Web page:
With companies calling for boycotts of states enacting pro-life legislation, U.S. Sen. Marco Rubio, R-Fla., took aim at the “Corporate Left” this week.
On Tuesday, Rubio spoke with Arkansas Attorney General Leslie Rutledge at a Rule of Law Defense Event and weighed in on the Left’s efforts to boycott Israel and now states looking to embrace pro-life bills.
Rubio pointed to a letter from leaders of the business community, including from Bloomberg, Kenneth Cole Productions, Ben and Jerry’s, H&M, Tinder, Unity Technologies and other companies. Twitter CEO Jack Dorsey signed the letter on behalf of Square, mobile payments company.
“Equality in the workplace is one of the most important business issues of our time. When everyone is empowered to succeed, our companies, our communities and our economy are better for it,” the business leaders wrote. “Restricting access to comprehensive reproductive care, including abortion, threatens the health, independence and economic stability of our employees and customers. Simply put, it goes against our values and is bad for business. It impairs our ability to build diverse and inclusive workforce pipelines, recruit top talent across the states, and protect the well-being of all the people who keep our businesses thriving day in and out.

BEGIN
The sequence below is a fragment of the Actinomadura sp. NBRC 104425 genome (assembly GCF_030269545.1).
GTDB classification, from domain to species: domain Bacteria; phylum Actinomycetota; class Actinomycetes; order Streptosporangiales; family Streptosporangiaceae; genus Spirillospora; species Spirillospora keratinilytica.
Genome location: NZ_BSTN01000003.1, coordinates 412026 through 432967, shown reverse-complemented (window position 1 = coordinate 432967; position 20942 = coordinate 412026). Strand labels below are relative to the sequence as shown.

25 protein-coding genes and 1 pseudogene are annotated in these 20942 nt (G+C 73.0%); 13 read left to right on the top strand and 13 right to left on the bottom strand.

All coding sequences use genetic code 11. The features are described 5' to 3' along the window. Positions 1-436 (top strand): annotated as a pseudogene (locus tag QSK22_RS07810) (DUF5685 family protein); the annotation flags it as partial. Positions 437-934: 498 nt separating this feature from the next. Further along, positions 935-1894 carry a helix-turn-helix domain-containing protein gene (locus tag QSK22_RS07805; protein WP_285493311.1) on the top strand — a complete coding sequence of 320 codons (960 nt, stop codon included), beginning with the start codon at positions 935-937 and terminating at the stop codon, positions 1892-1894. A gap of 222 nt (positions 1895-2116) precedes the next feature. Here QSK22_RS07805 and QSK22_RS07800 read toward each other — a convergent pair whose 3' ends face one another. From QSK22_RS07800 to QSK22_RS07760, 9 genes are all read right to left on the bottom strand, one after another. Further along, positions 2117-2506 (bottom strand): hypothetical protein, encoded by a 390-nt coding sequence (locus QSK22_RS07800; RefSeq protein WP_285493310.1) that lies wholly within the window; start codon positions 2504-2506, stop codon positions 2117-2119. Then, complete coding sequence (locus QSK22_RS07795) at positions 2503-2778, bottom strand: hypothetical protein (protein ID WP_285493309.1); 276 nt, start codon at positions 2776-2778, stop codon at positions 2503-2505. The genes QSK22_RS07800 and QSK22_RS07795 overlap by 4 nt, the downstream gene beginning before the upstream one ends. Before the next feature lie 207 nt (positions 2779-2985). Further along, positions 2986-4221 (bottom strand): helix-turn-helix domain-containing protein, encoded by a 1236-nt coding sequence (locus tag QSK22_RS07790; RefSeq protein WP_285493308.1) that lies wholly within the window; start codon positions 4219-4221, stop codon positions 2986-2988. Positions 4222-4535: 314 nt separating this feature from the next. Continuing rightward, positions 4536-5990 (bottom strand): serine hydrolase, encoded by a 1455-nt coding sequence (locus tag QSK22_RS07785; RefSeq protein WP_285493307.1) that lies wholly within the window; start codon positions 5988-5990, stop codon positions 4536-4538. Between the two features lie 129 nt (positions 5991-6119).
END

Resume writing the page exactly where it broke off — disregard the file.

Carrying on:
“The future of gender equality hangs in the balance, putting our families, communities, businesses and the economy at risk,” they added. “We, the undersigned, represent more than 108,000 workers and stand against policies that hinder people’s health, independence and ability to fully succeed in the workplace.”
Rubio pushed back on Tuesday.
“It’s funny to me. Boycotts are one of the favorite tools of the Left, including the Corporate Left,” Rubio said. “So yesterday, 170 CEOs signed a letter condemning some abortion laws that have been passed in a number of states.
“We’ve seen in the past, efforts against North Carolina lead by the corporate community. It’s funny these companies have no problem, these same voices have no problem, leading boycott efforts as a result of laws passed by the democratically-elected legislatures of American U.S. states,” Rubio continued.
“On the other hand, they are the first ones to come up here and argue, ‘Oh we can’t cut off economic relations with, fill in the blank authoritarian country: China, Saudi Arabia, whoever it might be. I don’t care that they have a camp with a million Uyghur Muslims interned and forced labor and quote-unquote re-education. We want to do business there. I don’t care that women are not allowed to drive in Saudi Arabia, we want to do business there.’ So these same companies, who have no problem being the voice of moral authority when it comes to imposing boycotts as a result of laws passed by the democratically-elected legislatures of American states, they have no problem being the voice in favor of open and free economic engagement with authoritarian countries that have real, documented, persistent human rights violations,” Rubio added.
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